Achieving security in all aspects of cloud computing is a multilayered quest for every organization. Single measures of organizational and technical security are important but not enough.

This chapter will discuss the overarching organizational and technical security measures you need to know about and implement within your organization.

Learn about metadata for applications, the danger of configuration drift and how landing zones greatly improve the security and compliance of your tenants.

Metadata

Maintaining organizational metadata - or context information - for applications, such as Application IDs, cost centers or security contacts is a way to establish a connection between the organization and the actual implementation of the application and integrate cloud infrastructure to the surrounding IT landscape, including CMDBs (Configuration Management Databases), SIEMs or Accounting systems like SAP.

Let’s have a look at two examples:

  • Providing a cost center when creating a new cloud tenant enables cloud foundation teams or management systems like meshcloud to map the occuring cost of an application to the corresponding department.
  • SOCs scan infrastructure for vulnerabilities. If a vulnerability is detected, it is essential to know within which application the affected infrastructure is used and who is responsible for its security and therefore fixing the breach.

Declarative model vs. Workflow-centric approaches

We’ve almost reached the end. And by now it’s pretty clear that cloud security and compliance are a complex endeavour with many different technical and organizational aspects to take into account. The complexity increases, if you consider that all these aspects do not only have to be set up and implemented once, but for a heterogeneous application landscape throughout the application lifecycle. Looking at a longer term perspective this leads to a risk for a phenomenon called configuration drift.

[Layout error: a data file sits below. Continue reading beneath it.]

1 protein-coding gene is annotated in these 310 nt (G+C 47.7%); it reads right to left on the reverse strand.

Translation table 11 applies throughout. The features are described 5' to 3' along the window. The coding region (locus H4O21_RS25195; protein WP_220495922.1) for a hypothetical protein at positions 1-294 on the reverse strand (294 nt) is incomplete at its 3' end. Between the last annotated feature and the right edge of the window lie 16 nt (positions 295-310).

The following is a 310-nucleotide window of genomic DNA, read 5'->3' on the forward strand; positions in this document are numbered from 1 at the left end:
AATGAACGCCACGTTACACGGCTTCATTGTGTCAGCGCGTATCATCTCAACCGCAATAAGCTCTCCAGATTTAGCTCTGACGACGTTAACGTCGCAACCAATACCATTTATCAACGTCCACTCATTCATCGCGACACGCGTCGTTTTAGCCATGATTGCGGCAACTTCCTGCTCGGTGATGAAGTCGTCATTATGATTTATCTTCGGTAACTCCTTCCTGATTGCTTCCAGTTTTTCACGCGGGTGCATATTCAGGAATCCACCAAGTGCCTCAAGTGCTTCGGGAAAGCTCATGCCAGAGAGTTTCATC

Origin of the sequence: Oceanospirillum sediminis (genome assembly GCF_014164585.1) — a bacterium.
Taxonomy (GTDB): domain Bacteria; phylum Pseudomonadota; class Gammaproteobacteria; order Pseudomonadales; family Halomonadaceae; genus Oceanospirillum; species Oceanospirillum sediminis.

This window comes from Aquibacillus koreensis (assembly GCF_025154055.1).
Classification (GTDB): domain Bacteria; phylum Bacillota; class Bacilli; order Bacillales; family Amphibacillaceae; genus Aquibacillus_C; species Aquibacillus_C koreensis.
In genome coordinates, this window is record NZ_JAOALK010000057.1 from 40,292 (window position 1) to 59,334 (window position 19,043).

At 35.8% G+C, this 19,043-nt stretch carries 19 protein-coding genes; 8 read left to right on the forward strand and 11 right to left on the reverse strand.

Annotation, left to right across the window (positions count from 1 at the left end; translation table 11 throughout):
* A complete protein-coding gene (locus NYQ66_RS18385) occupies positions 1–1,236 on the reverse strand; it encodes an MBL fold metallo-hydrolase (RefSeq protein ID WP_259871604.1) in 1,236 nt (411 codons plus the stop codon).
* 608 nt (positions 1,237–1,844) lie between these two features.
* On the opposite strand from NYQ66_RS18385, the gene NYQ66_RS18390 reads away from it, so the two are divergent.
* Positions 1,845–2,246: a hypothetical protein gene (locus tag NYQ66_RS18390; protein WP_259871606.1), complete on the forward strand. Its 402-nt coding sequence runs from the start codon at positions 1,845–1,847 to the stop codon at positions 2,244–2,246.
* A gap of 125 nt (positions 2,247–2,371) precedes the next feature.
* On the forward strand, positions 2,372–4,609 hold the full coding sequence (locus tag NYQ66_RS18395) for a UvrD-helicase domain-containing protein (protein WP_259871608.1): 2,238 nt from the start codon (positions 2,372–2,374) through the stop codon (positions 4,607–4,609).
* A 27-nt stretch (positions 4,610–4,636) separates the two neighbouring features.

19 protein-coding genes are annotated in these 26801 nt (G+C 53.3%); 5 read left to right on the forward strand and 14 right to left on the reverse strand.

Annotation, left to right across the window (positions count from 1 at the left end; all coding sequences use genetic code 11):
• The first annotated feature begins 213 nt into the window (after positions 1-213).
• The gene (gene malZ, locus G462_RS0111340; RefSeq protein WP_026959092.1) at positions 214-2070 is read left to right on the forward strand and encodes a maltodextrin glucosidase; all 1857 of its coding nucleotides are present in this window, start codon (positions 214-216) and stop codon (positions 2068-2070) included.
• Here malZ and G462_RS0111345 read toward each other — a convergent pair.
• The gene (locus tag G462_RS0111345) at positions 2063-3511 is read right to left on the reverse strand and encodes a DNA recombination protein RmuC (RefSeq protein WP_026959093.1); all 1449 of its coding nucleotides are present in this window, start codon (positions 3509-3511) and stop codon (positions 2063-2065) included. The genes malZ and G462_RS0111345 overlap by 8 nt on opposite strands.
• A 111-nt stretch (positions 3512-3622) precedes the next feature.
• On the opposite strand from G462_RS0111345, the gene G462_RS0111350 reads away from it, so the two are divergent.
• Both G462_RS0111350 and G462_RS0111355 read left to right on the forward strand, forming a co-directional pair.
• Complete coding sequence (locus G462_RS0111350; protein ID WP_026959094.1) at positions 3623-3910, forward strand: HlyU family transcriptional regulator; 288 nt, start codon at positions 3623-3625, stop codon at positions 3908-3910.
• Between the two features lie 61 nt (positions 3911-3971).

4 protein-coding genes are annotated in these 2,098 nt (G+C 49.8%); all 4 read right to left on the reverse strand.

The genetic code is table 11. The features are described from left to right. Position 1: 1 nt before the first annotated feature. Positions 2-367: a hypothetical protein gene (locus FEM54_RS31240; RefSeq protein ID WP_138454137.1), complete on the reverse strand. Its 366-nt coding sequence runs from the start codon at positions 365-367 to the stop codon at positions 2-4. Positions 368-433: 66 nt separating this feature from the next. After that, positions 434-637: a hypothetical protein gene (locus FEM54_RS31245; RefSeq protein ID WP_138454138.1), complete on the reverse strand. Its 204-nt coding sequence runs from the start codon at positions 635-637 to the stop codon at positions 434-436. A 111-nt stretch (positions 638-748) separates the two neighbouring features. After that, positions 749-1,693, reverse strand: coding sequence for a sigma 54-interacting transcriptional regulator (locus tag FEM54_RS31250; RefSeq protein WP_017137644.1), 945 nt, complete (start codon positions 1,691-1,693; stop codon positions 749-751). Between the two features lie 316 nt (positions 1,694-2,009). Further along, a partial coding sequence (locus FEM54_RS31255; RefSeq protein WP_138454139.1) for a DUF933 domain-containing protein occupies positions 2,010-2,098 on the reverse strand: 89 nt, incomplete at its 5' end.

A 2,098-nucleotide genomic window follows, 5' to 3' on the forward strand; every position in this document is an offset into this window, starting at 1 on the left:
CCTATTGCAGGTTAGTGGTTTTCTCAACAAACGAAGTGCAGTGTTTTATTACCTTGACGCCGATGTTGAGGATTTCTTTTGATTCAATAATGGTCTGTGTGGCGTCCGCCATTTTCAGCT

What is configuration drift?

Configuration drift describes a deviation of configurations from their initial setup due to frequent changes in hardware and software.
Within a complex cloud landscape you’ll have to think about how to treat configuration drift, from detecting it, to managing and correcting it. 

Declarative model vs. Workflow-centric approach

A common way to speed up slow manual processes is to automate the workflow. So for example, instead of having an Azure Admin manually create and configure a subscription for a DevOps team, there will be a script automating the workflow to reduce the time needed. 

But what happens if the DevOps team lead goes ahead and changes the configuration to better suit the application’s needs? Right, configuration drift, and no one will be aware of it.

A superior approach is to define a desired state. To stick with the Azure example, this could be an Azure subscription with access permissions for a DevOps team lead and one of his team members. This desired state definition can be continuously compared to the actual state. If no subscription or permissions exist yet, they will be initially set up. If the DevOps team lead changes the configuration, this will be detected. If it is intended the desired state can be updated, if not the action can be undone to get back to the desired configuration.

Infobox: How vs. What

Workflow-centric approaches focus on “how” to achieve a desired outcome, while declarative approaches provide a clear definition of “what” is to be achieved. A declarative approach has the benefit that it enables a continuous validation of the actual state against the defined desired state (re-certification) and provides a single source of truth to avoid configuration drift.